Republicans are obsessed with “voter fraud,” “election security” and “voter confidence.”
As a result, Republican legislation in numerous states is directed at reducing voter turnout and even allowing legislators to install different vote counters if they don’t like the outcome. The latter is “election subversion”—endorsed by former President Donald Trump.
To allegers of voter fraud, I suggest volunteering to work at elections (most localities pay those workers). Then they might learn about the safeguards to prevent voter fraud.
Contrary to many claims, it is extremely unlikely that a “Mike Smith” or “Joe Brown” can visit multiple polling sites, ask for a ballot, and be allowed to vote. Acceptable identification and evidence of residence are required—the latter to assign the vote to a city, county, school, or judicial voting district. It’s not easy to provide convincing documents for multiple legal residences.
In the city of Chilton, a group housing resident without a driver’s license came to vote. The person also had no proof of residence (such as a utility bill or bank statement). Although well-known by the poll workers, under state regulations, the person was not allowed to vote.
“Dead people are voting.” On its face, that claim is true but the person’s mail-in absentee or early vote in a clerk’s office is not counted if the person dies before the official Election Day and election officials are notified of the death.
A Calumet County town clerk was informed that an absentee voter had died on the day before the April 2021 election. Her ballot was not counted.
In November of 2016, a friend in a neighboring county voted on Election Day at his town hall. On his way home, he drove through a stop sign, was broad-sided, and died at the intersection. His vote was counted.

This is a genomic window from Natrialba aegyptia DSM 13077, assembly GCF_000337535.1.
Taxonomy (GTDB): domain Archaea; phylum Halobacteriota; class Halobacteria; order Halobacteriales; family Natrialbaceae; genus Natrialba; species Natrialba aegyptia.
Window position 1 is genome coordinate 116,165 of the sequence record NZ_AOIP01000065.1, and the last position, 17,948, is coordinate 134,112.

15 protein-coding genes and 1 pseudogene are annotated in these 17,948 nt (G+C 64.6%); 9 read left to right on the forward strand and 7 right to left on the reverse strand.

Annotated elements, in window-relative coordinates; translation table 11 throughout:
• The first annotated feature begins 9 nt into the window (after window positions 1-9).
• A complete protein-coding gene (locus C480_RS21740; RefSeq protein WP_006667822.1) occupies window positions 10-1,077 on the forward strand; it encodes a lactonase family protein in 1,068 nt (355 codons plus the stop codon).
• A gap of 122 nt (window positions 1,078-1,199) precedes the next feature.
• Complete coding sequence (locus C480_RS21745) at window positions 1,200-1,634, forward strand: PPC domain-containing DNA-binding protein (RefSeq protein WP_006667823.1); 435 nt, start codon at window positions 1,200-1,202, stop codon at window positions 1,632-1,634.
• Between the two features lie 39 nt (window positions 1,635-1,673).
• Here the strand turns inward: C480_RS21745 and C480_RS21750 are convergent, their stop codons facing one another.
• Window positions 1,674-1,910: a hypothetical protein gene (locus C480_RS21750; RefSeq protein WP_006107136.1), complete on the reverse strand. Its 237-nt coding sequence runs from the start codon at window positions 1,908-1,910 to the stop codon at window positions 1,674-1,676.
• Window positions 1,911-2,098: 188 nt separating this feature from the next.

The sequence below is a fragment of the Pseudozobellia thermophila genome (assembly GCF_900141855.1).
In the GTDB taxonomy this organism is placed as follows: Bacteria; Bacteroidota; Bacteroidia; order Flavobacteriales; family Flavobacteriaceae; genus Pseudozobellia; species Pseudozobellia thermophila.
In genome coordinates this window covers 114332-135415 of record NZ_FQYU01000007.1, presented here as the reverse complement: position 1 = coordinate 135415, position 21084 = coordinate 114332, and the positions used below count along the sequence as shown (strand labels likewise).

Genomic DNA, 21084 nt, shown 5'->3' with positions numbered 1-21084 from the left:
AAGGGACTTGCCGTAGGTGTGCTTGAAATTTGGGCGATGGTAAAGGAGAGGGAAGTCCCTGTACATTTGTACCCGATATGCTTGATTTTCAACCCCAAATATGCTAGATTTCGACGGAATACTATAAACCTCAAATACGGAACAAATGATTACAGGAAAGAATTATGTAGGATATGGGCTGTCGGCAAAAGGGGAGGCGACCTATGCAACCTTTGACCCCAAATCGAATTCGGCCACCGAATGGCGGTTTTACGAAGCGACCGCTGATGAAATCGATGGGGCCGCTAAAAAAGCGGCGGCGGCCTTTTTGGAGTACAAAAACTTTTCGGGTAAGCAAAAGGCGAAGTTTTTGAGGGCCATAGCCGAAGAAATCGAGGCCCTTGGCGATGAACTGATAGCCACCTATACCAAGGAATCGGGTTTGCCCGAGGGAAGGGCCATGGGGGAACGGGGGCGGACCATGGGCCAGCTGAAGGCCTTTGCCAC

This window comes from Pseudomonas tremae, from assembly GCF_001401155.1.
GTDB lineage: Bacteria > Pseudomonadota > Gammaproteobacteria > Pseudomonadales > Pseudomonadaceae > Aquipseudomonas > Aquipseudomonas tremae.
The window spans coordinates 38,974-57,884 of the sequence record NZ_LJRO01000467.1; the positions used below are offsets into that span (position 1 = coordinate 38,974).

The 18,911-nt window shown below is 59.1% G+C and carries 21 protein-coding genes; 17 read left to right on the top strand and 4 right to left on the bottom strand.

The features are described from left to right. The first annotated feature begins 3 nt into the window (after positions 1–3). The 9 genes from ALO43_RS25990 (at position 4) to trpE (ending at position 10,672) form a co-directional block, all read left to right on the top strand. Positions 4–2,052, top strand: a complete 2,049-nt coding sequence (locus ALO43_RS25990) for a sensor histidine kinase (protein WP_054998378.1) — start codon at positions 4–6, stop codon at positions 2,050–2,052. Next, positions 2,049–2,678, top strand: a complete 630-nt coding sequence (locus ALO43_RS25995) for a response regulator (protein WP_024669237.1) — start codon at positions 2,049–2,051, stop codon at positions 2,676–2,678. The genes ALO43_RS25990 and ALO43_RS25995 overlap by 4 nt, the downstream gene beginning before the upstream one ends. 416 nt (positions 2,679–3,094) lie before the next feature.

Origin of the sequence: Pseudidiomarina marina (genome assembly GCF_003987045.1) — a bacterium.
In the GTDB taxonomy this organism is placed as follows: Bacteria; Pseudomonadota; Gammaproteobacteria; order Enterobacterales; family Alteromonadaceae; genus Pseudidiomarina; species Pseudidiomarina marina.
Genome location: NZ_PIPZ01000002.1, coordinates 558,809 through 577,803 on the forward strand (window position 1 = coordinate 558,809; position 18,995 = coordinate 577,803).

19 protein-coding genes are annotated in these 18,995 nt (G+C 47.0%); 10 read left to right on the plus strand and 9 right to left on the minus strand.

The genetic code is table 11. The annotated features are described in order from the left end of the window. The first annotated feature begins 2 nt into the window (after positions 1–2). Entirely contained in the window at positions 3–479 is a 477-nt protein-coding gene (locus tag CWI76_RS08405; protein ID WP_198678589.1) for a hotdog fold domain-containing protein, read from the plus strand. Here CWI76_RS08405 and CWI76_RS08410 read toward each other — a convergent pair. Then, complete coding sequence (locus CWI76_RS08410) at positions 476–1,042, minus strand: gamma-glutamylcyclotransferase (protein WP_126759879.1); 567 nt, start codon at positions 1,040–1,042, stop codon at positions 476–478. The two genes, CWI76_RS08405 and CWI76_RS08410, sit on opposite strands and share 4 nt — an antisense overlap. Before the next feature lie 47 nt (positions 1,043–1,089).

Republicans rail about mail-in ballots (with justification in some cases). A Colorado man accused of killing his wife received mail-in ballots for her and himself. He submitted both ballots. In Ohio, a man received a ballot addressed to his deceased father. He submitted that ballot.
Both of those miscreants voted Republican. So, it’s refreshing to learn that Republican legislators are attacking voter fraud in their own ranks (that’s not a compliment).
Mail-in voting and early voting in clerk offices have surged in part because Republicans have closed nearly 2,000 previous Election Day polling places around the country in recent years.
If they want to thwart early voting, then Republicans should support the funding of sufficient polling sites (not waste $676,000 in Wisconsin on an election inquiry), along with staffing and training, for the official Election Day, so there won’t be back-ups on that day. Republicans have no qualms about spending tax monies on their own interests.
Following the casting of nearly 3.3 million ballots in November 2020, two cases of “voter fraud” are being prosecuted in Wisconsin—hardly evidence of the “massive voter fraud” still being claimed by Republicans.
The actual fraud is the unproven claim about massive fraud.